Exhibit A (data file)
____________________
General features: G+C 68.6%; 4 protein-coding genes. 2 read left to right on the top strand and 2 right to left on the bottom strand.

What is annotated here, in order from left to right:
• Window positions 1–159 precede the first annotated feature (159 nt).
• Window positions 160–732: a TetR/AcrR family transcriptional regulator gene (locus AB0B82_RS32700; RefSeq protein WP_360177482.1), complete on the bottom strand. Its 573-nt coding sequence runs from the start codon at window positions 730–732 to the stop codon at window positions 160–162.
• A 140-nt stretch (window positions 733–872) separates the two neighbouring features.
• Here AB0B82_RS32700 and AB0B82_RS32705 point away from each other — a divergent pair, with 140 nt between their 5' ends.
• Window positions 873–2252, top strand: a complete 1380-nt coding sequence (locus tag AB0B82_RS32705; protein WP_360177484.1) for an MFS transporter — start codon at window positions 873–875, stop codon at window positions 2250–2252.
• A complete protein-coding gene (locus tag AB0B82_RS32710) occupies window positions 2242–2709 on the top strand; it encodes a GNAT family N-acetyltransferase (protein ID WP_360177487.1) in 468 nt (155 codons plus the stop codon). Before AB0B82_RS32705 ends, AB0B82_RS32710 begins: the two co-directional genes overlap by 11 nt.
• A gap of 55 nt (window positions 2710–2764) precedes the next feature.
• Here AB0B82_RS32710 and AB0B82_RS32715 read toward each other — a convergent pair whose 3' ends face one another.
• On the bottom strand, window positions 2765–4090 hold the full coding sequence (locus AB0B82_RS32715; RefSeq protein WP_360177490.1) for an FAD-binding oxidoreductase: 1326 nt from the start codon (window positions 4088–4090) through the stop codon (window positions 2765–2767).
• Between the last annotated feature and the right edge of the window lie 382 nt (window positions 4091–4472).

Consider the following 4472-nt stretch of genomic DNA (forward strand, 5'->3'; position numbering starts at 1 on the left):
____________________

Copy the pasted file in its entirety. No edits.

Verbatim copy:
General features: G+C 68.6%; 4 protein-coding genes. 2 read left to right on the top strand and 2 right to left on the bottom strand.

What is annotated here, in order from left to right:
• Window positions 1–159 precede the first annotated feature (159 nt).
• Window positions 160–732: a TetR/AcrR family transcriptional regulator gene (locus AB0B82_RS32700; RefSeq protein WP_360177482.1), complete on the bottom strand. Its 573-nt coding sequence runs from the start codon at window positions 730–732 to the stop codon at window positions 160–162.
• A 140-nt stretch (window positions 733–872) separates the two neighbouring features.
• Here AB0B82_RS32700 and AB0B82_RS32705 point away from each other — a divergent pair, with 140 nt between their 5' ends.
• Window positions 873–2252, top strand: a complete 1380-nt coding sequence (locus tag AB0B82_RS32705; protein WP_360177484.1) for an MFS transporter — start codon at window positions 873–875, stop codon at window positions 2250–2252.
• A complete protein-coding gene (locus tag AB0B82_RS32710) occupies window positions 2242–2709 on the top strand; it encodes a GNAT family N-acetyltransferase (protein ID WP_360177487.1) in 468 nt (155 codons plus the stop codon). Before AB0B82_RS32705 ends, AB0B82_RS32710 begins: the two co-directional genes overlap by 11 nt.
• A gap of 55 nt (window positions 2710–2764) precedes the next feature.
• Here AB0B82_RS32710 and AB0B82_RS32715 read toward each other — a convergent pair whose 3' ends face one another.
• On the bottom strand, window positions 2765–4090 hold the full coding sequence (locus AB0B82_RS32715; RefSeq protein WP_360177490.1) for an FAD-binding oxidoreductase: 1326 nt from the start codon (window positions 4088–4090) through the stop codon (window positions 2765–2767).
• Between the last annotated feature and the right edge of the window lie 382 nt (window positions 4091–4472).

Consider the following 4472-nt stretch of genomic DNA (forward strand, 5'->3'; position numbering starts at 1 on the left):